The Big Interview: Vikas Kedia

FlexTrade’s managing director in the UK, Vikas Kedia, discusses the evolution of the EMS and OMS market and gives his view on combining both systems into a single solution.

Hayley McDowell: How has the execution management system (EMS) / order management system (OMS) market evolved since FlexTrade set up in London?

Vikas Kedia: When we started out in London in 2002 the OMS had always been a mandatory requirement for the buy-side, whereas the EMS was a more advanced feature. In some cases the OMS provided enough for those firms to carry out the execution, but in the last 15 years the EMS has grown to a point where it has now become mandatory. We feel as though the OMS has not been able to keep up with the advances and the requirements that sophisticated execution workflow needs. This includes everything from connectivity to the fact they are often database driven which can affect speed. OMS latency is currently in seconds, whereas EMS latency was in milliseconds but it’s now in microseconds. The OMS simply has not been able to adapt to the increased level of speed that an EMS is expected to carry out now. We have a client currently testing our EMS for 10 million fills in a single day, and this is something an OMS simply can’t keep up with. The OMS is still more about keeping track of accounts or positions and that’s a very different functionality.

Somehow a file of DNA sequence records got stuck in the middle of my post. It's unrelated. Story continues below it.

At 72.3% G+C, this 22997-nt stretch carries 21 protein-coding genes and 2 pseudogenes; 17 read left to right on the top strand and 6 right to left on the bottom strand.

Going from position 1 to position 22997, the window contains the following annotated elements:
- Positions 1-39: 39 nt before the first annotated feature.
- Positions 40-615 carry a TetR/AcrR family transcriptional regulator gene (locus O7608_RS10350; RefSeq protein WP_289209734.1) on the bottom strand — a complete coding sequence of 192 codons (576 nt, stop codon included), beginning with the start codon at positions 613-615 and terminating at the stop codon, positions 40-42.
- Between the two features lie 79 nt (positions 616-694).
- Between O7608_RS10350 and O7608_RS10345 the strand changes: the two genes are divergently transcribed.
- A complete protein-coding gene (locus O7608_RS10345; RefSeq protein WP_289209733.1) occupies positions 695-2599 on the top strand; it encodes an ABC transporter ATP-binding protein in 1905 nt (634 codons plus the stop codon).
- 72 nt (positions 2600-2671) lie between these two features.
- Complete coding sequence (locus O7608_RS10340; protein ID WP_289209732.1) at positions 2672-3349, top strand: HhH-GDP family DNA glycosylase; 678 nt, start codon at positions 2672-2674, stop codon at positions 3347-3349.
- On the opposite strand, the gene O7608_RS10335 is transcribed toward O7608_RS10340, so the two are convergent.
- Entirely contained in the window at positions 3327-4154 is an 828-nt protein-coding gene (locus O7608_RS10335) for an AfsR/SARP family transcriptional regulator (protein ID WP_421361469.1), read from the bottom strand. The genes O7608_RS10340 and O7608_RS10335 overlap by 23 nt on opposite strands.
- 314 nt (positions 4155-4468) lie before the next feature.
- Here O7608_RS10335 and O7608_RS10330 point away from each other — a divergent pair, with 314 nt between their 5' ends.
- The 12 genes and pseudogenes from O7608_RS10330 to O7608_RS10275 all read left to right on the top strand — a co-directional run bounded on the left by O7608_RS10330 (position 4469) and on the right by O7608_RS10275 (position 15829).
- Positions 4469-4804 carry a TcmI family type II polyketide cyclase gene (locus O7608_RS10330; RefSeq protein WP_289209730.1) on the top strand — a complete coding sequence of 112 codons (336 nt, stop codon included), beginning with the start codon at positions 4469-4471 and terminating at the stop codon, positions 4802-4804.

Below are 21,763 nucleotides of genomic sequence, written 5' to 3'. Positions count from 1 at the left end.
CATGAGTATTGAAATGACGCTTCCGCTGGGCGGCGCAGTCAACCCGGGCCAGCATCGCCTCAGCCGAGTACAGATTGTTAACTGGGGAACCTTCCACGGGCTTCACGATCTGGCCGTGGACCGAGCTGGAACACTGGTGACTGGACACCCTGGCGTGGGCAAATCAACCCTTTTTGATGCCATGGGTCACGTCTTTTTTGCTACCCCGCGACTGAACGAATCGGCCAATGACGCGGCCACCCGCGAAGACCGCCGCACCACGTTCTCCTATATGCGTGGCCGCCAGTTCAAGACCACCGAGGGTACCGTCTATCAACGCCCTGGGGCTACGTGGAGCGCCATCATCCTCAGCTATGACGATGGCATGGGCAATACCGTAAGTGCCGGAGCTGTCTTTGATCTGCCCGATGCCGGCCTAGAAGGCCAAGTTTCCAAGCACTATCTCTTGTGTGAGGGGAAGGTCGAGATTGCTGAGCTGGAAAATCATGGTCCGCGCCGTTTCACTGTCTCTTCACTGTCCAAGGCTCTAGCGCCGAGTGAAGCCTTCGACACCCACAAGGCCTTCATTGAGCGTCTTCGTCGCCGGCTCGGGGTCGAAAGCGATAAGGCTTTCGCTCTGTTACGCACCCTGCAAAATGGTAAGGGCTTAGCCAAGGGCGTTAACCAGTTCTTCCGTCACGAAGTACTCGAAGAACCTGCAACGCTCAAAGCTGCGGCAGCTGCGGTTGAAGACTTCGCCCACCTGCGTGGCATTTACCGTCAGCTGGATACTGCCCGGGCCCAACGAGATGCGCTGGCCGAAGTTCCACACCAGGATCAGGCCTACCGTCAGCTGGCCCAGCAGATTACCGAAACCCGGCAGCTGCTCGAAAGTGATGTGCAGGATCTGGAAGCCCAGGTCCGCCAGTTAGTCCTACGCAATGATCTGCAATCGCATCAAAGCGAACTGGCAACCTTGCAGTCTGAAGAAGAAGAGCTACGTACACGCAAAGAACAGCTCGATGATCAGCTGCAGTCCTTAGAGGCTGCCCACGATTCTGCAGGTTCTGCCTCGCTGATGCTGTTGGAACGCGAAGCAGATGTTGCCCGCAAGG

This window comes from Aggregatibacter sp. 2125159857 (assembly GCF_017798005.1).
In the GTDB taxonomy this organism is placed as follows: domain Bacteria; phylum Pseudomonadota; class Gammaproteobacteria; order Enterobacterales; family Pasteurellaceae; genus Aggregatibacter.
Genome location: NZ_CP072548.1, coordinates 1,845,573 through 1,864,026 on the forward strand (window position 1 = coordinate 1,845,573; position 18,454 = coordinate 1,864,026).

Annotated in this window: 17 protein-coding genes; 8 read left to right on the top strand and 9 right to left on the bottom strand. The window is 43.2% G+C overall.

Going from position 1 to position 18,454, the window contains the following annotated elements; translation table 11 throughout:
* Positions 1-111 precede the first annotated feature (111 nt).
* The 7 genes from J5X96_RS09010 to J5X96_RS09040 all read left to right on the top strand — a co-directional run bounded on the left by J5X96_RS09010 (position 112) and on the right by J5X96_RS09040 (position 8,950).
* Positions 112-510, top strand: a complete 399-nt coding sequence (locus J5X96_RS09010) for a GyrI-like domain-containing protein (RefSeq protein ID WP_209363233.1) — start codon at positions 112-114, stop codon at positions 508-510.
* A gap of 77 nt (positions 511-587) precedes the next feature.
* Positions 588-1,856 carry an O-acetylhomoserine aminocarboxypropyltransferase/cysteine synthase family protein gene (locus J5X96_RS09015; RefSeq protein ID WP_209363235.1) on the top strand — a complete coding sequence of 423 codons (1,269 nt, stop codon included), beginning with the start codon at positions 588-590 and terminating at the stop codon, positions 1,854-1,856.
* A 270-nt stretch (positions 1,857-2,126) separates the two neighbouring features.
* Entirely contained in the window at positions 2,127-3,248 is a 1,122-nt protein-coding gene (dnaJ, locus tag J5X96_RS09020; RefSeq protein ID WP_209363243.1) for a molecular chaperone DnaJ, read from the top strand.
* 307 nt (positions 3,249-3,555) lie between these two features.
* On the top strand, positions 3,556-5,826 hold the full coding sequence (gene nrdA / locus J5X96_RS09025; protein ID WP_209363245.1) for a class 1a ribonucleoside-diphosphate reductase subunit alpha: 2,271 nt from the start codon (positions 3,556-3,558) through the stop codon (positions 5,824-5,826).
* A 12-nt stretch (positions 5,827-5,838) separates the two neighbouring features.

Having an EMS on the desk is no longer considered a showstopper or massive investment for buy-side firms. In FlexTrade’s case, it has also become a software-as-a-service model, meaning there is very little the client has to do now in order to set up the EMS. The front-end is adaptable in terms of design and the software can look exactly like the systems buy-side firms already have in place. It allows asset managers to set up the system and immediately carry on with their business without having to readjust the way they interact with their EMS.